MEXIE: Yes, I hope, I hope well, that was very well said.

So thank you so much for coming on and and talking about all this today.

I really appreciate.

JOSH: And no problem.

Oh, sorry, can I just say one one more thing?

Very quickly, but I've.

MEXIE: Yes, yes.

JOSH: Just thought of also.

Forget about all the politics and everything if you have the opportunity to help refugees and Syrians, Palestinians and other people, even Ukrainians and so on, who are who are fleeing the conflict now.

No matter what side they were on.

If you can do that, you really should, because fundamentally it's more about humanity than anything else.

MEXIE: That's a really good point.

That's something that Western leftists should be really focusing a lot more attention on at home is opening the borders.

So thank you for that and thanks again for coming on the show.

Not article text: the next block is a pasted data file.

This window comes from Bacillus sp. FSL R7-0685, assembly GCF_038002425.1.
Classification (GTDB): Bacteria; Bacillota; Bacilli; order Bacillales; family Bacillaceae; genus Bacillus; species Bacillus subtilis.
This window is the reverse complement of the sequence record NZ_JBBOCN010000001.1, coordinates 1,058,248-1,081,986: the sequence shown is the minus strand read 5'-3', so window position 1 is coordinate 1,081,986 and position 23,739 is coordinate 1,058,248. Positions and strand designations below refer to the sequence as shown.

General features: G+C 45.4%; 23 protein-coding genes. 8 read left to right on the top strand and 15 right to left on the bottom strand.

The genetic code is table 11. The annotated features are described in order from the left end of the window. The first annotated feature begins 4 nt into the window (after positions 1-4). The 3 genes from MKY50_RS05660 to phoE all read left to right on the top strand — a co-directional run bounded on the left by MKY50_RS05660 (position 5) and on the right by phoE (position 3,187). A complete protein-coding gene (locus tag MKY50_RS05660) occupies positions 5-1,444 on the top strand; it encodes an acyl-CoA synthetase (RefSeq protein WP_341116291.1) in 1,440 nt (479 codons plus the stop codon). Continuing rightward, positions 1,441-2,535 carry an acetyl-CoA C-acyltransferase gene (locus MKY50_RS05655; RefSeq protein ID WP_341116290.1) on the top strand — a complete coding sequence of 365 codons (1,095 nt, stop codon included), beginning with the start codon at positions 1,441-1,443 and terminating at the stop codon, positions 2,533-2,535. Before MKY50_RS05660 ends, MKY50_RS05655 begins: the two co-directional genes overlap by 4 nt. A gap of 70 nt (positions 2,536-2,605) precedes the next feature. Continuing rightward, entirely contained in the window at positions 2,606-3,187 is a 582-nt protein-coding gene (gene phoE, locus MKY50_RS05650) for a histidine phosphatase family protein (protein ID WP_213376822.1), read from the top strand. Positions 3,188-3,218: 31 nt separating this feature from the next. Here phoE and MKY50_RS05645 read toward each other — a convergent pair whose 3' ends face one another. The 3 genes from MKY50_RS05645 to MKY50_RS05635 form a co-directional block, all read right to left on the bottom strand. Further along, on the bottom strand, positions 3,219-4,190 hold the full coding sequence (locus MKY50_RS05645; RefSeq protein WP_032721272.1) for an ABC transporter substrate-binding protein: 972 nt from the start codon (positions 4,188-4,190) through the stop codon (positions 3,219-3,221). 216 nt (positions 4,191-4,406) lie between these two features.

Sources and Links

  • Abdullah Öcalan, Liberating Life: Woman’s Revolution: http://www.freeocalan.org/wp-content/uploads/2014/06/liberating-Lifefinal.pdf

  • Abdullah Öcalan, War and Peace in Kurdistan: http://www.freedom-for-ocalan.com/english/download/Ocalan-War-and-Peace-in-Kurdistan.pdf

  • We Are Plan C, A Real Revolution is a Mess of Contradictions: https://www.weareplanc.org/blog/a-real-revolution-is-a-mass-of-contradictions-interview-with-our-member-in-rojava/

  • Ercan Ayboga, The Geopolitics of the Kurds and the Case of Rojava: https://socialistproject.ca/2018/02/geopolitics-kurds-rojava/

  • Marcel Cartier, Afrin and the Rojava Revolution: https://socialistproject.ca/2018/01/afrin-and-rojava-revolution/

  • Matt Blake, British Woman (Anna Campbell) Killed Fighting Turkish Forces in Afrin: https://www.theguardian.com/world/2018/mar/19/briton-kurds-anna-campbell-dies-fighting-turkey-syria-afrin